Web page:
United States of America v. Osborne, Sr. et al
Opinion and Order. Third-Party Defendant William R. Gray Associates' Motion for Summary Judgment (Related doc #282 ) is granted in part. Judge Christopher A. Boyko on 3/27/2017. (H,CM)
UNITED STATES DISTRICT COURT
NORTHERN DISTRICT OF OHIO
UNITED STATES OF AMERICA,
RICHARD M. OSBORNE, SR., et al.,
CASE NO. 1:11CV1029
JUDGE CHRISTOPHER A. BOYKO
OPINION AND ORDER
CHRISTOPHER A. BOYKO, J.:
This matter comes before the Court upon the Motion (ECF DKT #282) of Third-Party
Defendant, William R. Gray Associates, Inc. (“Gray”), for Summary Judgment on ThirdParty Complaint. For the following reasons, the Motion is granted in part as to Count Three –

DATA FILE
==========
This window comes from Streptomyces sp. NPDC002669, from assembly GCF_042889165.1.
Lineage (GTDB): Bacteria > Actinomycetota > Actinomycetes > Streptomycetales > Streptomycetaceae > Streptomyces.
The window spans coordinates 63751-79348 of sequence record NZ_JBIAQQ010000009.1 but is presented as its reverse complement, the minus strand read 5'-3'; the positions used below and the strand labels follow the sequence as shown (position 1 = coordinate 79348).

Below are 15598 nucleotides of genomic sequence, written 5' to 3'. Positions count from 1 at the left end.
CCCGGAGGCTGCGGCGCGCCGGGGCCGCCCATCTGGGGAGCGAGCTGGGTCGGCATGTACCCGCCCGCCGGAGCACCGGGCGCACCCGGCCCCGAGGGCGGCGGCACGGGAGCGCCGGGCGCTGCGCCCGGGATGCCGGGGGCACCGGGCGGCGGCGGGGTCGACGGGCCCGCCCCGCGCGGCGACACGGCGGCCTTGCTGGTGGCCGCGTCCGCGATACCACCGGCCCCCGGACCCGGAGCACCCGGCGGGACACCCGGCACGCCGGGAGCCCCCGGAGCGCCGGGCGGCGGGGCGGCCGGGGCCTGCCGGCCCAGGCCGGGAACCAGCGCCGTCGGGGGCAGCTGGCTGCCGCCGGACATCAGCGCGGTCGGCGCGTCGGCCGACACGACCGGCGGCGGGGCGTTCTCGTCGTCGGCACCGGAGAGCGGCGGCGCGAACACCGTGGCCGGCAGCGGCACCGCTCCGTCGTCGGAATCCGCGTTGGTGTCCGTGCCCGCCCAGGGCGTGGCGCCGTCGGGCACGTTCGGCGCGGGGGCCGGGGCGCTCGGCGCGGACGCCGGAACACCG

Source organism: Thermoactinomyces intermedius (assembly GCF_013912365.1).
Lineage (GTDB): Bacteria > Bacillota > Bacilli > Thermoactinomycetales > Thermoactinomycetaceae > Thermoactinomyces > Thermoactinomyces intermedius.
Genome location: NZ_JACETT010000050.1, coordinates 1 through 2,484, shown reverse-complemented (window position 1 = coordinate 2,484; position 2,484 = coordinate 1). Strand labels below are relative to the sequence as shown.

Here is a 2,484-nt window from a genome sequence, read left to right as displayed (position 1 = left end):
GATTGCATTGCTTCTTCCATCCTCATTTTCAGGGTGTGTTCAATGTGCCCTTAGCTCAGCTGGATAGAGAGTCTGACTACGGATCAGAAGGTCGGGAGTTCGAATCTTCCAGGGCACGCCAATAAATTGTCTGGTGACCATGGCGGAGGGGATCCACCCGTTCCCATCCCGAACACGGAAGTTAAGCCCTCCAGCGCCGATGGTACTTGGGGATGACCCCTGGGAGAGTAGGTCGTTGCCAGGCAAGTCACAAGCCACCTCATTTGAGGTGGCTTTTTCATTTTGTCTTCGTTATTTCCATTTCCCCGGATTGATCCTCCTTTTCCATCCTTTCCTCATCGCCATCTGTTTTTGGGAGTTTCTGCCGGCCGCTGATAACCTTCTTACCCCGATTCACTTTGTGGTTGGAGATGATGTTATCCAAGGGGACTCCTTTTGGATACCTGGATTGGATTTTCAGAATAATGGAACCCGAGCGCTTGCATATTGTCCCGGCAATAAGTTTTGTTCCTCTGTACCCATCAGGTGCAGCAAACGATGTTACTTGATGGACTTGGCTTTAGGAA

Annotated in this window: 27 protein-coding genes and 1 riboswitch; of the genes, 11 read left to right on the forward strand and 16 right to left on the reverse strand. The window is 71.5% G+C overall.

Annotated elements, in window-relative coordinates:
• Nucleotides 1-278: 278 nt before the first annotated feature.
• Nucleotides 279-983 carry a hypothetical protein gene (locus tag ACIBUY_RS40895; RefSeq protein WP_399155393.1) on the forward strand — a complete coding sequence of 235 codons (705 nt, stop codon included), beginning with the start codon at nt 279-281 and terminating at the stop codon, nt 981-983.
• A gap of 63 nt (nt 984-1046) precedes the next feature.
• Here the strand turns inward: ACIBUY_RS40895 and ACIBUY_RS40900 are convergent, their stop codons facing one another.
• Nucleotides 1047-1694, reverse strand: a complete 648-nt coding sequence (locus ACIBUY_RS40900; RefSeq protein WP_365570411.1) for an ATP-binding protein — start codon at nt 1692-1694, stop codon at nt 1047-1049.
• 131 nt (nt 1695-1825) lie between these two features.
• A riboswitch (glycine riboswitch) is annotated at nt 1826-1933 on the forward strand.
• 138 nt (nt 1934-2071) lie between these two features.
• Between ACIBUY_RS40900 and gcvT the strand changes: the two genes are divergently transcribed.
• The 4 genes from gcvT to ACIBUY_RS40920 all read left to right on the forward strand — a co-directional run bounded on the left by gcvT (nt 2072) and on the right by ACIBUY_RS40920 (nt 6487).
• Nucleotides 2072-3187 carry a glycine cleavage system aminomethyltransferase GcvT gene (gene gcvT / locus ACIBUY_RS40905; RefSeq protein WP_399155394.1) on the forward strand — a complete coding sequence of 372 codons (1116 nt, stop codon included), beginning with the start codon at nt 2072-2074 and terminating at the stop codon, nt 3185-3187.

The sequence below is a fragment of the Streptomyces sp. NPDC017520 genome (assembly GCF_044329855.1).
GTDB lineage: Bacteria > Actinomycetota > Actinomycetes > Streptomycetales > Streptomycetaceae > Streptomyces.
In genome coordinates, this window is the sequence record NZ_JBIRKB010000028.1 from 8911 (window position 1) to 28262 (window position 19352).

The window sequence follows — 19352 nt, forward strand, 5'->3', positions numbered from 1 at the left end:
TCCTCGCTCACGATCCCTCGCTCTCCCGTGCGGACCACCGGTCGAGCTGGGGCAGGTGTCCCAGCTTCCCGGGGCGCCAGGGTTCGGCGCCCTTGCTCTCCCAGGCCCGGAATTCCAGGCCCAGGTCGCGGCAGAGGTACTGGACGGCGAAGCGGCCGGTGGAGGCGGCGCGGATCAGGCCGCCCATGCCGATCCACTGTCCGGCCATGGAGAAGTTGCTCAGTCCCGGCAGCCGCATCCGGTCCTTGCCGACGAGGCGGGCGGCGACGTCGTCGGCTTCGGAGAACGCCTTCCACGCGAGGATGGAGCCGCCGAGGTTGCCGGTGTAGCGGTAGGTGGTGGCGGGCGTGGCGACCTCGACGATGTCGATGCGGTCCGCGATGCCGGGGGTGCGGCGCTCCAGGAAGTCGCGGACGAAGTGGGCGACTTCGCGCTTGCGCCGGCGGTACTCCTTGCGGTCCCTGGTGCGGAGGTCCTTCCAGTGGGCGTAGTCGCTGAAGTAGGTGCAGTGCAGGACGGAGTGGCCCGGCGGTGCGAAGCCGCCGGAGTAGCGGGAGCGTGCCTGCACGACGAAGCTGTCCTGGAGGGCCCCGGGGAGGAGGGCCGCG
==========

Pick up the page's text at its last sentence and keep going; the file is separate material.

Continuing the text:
Professional Malpractice – of Defendant City of Willoughby’s Third-Party Complaint, but
denied as to the remaining Counts.
I. FACTUAL BACKGROUND
This action was brought by the United States, under section 309(b) and (d) of the
Clean Water Act (“CWA”), and by the State of Ohio, under Ohio Revised Code Chapter
6111, against Richard M. Osborne, Sr., individually and as Trustee of the Richard M.
Osborne Trust; Madison/Route 20, LLC; Midway Industrial Campus Company, Ltd.; Naylor
Family Partnership; JTO, Inc.; and the City of Willoughby, for discharging pollutants (i.e.,
dredged or fill material) from the Riverside Commons real estate development site in Lake
County into the waters of the United States and the State of Ohio, without a prior permit.
Gray is a civil engineering firm, with its principal place of business in Lake County,
Ohio. On or about March 27, 2002, the City of Willoughby and Gray entered into a contract